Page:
The other day I prepared a lemony lentil and carrot salad as an accompaniment to our fish dinner. My partner, who is not familiar with lentils, asked whether lentils were a veg.

When I was a child, my mother used to cook various lentil soup recipes.  At the time, it was mostly red lentils, but nowadays there’s a whole variety available on the market.

What are lentils?

Lentils are legumes; the seeds of a plant which is botanically known as, Lens ensculenta.  They grow in pods similar to peas and beans.  Lentils are sold dry and, very often, they are split in half.

Lentils - red, green and puy

Lentils: health benefits

Lentils have plenty of health benefits.  They are an excellent source of minerals, B-vitamins and are high in protein as well as fibre.  Studies have shown that lentils not only lower cholesterol but they are also beneficial in managing blood sugar levels.  The soluble and insoluble fibre found in lentils reduces the risk of coronary heart disease and cardiovascular disease.  Lentils are also a good source of iron.  The good thing about lentils is that, unlike red meat, they provide iron and protein without the fat.  Not a bad deal for 230 calories for a cup of cooked lentils!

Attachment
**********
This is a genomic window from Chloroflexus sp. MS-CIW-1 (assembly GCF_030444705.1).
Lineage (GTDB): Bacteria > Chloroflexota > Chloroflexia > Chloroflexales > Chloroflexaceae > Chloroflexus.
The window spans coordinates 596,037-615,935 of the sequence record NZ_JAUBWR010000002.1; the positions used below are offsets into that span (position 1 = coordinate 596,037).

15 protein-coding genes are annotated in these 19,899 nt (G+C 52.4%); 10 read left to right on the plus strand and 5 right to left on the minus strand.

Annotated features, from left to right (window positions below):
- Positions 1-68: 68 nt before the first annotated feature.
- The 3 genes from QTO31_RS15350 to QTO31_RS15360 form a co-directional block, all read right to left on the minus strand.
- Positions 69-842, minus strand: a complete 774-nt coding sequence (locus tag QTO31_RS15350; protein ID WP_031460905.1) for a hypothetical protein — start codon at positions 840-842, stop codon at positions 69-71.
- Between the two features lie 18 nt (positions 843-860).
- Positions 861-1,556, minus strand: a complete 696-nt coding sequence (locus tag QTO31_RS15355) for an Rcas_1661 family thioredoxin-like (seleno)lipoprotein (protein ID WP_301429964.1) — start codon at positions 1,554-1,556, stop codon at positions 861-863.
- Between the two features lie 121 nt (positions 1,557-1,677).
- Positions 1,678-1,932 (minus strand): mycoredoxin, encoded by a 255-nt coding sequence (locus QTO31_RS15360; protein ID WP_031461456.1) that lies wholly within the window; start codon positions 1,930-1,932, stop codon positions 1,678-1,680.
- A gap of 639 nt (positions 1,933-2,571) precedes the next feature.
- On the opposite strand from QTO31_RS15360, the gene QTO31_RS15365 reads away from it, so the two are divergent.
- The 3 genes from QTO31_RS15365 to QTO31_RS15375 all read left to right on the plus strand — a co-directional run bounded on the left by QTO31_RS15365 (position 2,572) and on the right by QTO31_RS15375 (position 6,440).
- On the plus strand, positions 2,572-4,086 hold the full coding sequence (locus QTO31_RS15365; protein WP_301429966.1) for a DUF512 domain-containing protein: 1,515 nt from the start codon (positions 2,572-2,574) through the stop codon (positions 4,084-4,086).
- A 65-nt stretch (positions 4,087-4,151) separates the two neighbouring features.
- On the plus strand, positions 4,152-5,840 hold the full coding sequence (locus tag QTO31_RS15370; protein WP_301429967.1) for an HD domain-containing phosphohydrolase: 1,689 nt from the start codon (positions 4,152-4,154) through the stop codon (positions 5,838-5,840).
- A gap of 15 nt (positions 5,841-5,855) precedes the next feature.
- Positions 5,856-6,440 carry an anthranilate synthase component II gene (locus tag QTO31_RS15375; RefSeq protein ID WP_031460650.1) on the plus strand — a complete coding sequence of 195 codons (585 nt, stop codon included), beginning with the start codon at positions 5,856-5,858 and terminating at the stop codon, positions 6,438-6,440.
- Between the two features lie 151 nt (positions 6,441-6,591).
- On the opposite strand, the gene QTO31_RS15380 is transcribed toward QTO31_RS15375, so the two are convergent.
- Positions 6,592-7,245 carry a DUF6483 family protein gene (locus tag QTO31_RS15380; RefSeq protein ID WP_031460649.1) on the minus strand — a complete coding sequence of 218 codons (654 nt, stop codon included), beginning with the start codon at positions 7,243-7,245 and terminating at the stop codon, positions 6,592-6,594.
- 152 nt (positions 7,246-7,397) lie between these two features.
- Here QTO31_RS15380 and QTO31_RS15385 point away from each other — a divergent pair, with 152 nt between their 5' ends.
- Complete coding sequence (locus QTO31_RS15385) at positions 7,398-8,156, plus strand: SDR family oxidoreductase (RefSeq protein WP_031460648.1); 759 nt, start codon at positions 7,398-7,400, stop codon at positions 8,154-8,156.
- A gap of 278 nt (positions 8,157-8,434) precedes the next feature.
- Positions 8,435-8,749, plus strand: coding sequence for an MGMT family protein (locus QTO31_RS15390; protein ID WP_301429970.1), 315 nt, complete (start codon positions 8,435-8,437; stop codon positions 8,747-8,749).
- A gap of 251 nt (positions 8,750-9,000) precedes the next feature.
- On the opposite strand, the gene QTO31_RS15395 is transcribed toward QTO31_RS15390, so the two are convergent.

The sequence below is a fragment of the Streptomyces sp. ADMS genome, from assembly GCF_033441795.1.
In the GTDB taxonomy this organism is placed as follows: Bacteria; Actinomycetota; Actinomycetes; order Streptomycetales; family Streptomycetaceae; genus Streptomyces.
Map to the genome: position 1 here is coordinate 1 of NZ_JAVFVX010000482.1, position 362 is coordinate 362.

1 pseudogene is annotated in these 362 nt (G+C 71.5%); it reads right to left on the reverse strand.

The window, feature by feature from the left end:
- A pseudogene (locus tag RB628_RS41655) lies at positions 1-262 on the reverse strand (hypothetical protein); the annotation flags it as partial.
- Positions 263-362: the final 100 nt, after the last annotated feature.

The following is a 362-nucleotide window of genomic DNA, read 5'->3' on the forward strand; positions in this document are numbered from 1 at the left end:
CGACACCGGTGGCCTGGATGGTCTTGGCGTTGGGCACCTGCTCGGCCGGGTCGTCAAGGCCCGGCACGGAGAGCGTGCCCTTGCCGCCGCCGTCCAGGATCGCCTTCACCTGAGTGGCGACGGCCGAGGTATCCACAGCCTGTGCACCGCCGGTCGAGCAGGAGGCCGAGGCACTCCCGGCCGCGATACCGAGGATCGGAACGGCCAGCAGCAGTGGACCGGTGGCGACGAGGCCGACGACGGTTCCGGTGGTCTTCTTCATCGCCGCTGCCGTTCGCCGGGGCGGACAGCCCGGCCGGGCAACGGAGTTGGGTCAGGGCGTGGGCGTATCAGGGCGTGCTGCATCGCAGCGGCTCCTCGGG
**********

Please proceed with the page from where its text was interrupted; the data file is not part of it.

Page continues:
Buying and storing lentils

Lentils can be bought from healthy food stores or from supermarkets.  They come dried in packets or by weight and they can also be bought ready cooked in cans.  When buying dried lentils make sure they are free from moisture and there are no signs of insects.

Dried lentils can be stored in a cool, dry place for up to 12 months.

Cooking lentils

Lentils can be used in various soup and salad recipes.  In countries like India, lentils are sometimes mixed with rice to provide both proteins and carbs in one meal.

Very often, soups are made with red lentils or yellow ones because they become mushy when cooked.  Green, brown and puy lentils keep their shape and, although green and brown lentils make lovely soups, they are more often used in salads.











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